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Transcriptional and translational effects of intronic CAPN3 gene mutations.

Nascimbeni AC, Fanin M, Tasca E, Angelini C - Hum. Mutat. (2010)

Bottom Line: The absence or severe reduction of protein demonstrated their deleterious effect at translational level.We concluded that bioinformatic tools are valuable to suggest the potential effects of intronic variants; however, the experimental demonstration of the pathogenicity is not always easy to do even when using RNA analysis (low abundance, degradation mechanisms), and it might not be successful unless splicing-specific-PCR tests are used.A comprehensive approach is therefore recommended to identify and describe unclassified variants in order to offer essential data for basic and clinical geneticists.

View Article: PubMed Central - PubMed

Affiliation: Department of Neurosciences, University of Padova, Italy.

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Related in: MedlinePlus

Splicing analysis and translational effect of the c. 1193+6 T>A variant. Panel A. Schematic representation of the aberrant splicing product (D1) generated by this variant, carrying the insertion of 31bp of intron 9 (dashed box) and resulting from the use of the alternative donor splice site D1. The arrows indicate the localization of the primers used. Panel B. Sequence from PCR amplification of muscle cDNA from a heterozygous mutant patient, showing the co-amplification of the WT and the alternately spliced mRNA (D1). Panel C. RT-PCR analysis of normal control (C) and a heterozygous mutant patient (II-1) who shows the WT product and one additional low-abundance product corresponding to the alternately spliced mRNA (D1). Family pedigree (case n. 7652) and western blot show that this intronic mutation (filled symbol) produced a reduction of calpain-3 protein of about 50% of control (C) after myosin normalization, as assessed in the muscle biopsy from both the heterozygous father (I-1) and his affected daughter (II-1), who was a compound heterozygote for a second missense mutation (p.E435K, dashed symbol).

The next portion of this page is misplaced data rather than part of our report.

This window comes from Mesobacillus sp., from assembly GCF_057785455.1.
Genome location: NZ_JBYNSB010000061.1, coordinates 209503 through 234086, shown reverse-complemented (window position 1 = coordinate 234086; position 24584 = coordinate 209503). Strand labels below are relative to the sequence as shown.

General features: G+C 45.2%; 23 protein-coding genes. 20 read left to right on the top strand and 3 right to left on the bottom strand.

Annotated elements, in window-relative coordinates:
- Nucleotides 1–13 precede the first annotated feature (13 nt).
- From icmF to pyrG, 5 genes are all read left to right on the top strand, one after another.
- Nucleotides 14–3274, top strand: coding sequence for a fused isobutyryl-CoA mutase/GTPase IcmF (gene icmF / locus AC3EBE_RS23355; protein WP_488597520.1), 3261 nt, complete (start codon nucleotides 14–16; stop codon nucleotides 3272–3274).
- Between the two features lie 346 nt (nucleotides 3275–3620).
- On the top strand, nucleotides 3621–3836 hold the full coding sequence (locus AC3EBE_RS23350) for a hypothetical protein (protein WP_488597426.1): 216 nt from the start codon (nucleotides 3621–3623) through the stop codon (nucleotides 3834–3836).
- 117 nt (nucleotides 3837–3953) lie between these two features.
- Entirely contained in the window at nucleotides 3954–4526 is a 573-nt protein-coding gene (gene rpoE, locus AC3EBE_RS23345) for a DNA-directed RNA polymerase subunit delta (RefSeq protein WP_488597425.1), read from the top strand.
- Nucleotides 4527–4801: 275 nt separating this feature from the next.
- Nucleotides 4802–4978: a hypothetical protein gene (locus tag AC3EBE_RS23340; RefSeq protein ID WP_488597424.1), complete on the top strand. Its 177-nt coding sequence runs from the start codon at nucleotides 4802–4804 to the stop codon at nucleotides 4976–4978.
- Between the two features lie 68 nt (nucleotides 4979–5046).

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fig03: Splicing analysis and translational effect of the c. 1193+6 T>A variant. Panel A. Schematic representation of the aberrant splicing product (D1) generated by this variant, carrying the insertion of 31bp of intron 9 (dashed box) and resulting from the use of the alternative donor splice site D1. The arrows indicate the localization of the primers used. Panel B. Sequence from PCR amplification of muscle cDNA from a heterozygous mutant patient, showing the co-amplification of the WT and the alternately spliced mRNA (D1). Panel C. RT-PCR analysis of normal control (C) and a heterozygous mutant patient (II-1) who shows the WT product and one additional low-abundance product corresponding to the alternately spliced mRNA (D1). Family pedigree (case n. 7652) and western blot show that this intronic mutation (filled symbol) produced a reduction of calpain-3 protein of about 50% of control (C) after myosin normalization, as assessed in the muscle biopsy from both the heterozygous father (I-1) and his affected daughter (II-1), who was a compound heterozygote for a second missense mutation (p.E435K, dashed symbol).

Mentions: This mutation was identified in 6 unrelated LGMD2A patients in our series, all from the same administrative district of the Veneto Region (a possible founder effect followed by genetic isolation might have occurred). Among the 6 patients with this mutation, one was the object of a family study (Figure 3): we conducted both a segregation analysis of the mutant allele and a study of the effect of this mutation at calpain-3 protein level in 2 different family members (a muscle biopsy was obtained from both an affected girl and her heterozygote father, who reported hyperCKemia before the diagnosis was obtained in his daughter).